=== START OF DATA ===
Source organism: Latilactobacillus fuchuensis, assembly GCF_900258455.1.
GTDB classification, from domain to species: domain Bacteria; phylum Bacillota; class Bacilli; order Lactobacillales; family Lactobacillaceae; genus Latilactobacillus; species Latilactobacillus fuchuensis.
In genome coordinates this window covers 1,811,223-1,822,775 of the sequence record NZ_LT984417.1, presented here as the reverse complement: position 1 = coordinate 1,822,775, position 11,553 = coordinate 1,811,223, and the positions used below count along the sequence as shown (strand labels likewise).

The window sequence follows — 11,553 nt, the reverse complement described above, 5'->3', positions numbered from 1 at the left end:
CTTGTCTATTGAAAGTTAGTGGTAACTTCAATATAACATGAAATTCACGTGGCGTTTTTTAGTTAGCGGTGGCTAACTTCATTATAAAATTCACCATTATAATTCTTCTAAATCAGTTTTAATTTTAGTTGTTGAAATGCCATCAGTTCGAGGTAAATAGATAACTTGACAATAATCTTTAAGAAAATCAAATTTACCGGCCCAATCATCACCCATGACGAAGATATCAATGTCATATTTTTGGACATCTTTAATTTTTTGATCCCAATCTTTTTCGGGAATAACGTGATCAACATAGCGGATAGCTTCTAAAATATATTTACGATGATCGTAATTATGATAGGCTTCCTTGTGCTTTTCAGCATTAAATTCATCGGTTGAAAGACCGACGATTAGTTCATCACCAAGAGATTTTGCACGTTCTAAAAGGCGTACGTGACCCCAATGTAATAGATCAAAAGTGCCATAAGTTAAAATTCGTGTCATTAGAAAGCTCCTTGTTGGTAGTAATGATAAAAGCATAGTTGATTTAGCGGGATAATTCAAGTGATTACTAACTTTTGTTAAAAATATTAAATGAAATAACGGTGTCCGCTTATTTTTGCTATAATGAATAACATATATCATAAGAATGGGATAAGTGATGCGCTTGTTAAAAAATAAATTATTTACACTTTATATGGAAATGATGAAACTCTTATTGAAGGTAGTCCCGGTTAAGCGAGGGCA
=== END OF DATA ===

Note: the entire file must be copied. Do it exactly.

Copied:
Source organism: Latilactobacillus fuchuensis, assembly GCF_900258455.1.
GTDB classification, from domain to species: domain Bacteria; phylum Bacillota; class Bacilli; order Lactobacillales; family Lactobacillaceae; genus Latilactobacillus; species Latilactobacillus fuchuensis.
In genome coordinates this window covers 1,811,223-1,822,775 of the sequence record NZ_LT984417.1, presented here as the reverse complement: position 1 = coordinate 1,822,775, position 11,553 = coordinate 1,811,223, and the positions used below count along the sequence as shown (strand labels likewise).

The window sequence follows — 11,553 nt, the reverse complement described above, 5'->3', positions numbered from 1 at the left end:
CTTGTCTATTGAAAGTTAGTGGTAACTTCAATATAACATGAAATTCACGTGGCGTTTTTTAGTTAGCGGTGGCTAACTTCATTATAAAATTCACCATTATAATTCTTCTAAATCAGTTTTAATTTTAGTTGTTGAAATGCCATCAGTTCGAGGTAAATAGATAACTTGACAATAATCTTTAAGAAAATCAAATTTACCGGCCCAATCATCACCCATGACGAAGATATCAATGTCATATTTTTGGACATCTTTAATTTTTTGATCCCAATCTTTTTCGGGAATAACGTGATCAACATAGCGGATAGCTTCTAAAATATATTTACGATGATCGTAATTATGATAGGCTTCCTTGTGCTTTTCAGCATTAAATTCATCGGTTGAAAGACCGACGATTAGTTCATCACCAAGAGATTTTGCACGTTCTAAAAGGCGTACGTGACCCCAATGTAATAGATCAAAAGTGCCATAAGTTAAAATTCGTGTCATTAGAAAGCTCCTTGTTGGTAGTAATGATAAAAGCATAGTTGATTTAGCGGGATAATTCAAGTGATTACTAACTTTTGTTAAAAATATTAAATGAAATAACGGTGTCCGCTTATTTTTGCTATAATGAATAACATATATCATAAGAATGGGATAAGTGATGCGCTTGTTAAAAAATAAATTATTTACACTTTATATGGAAATGATGAAACTCTTATTGAAGGTAGTCCCGGTTAAGCGAGGGCA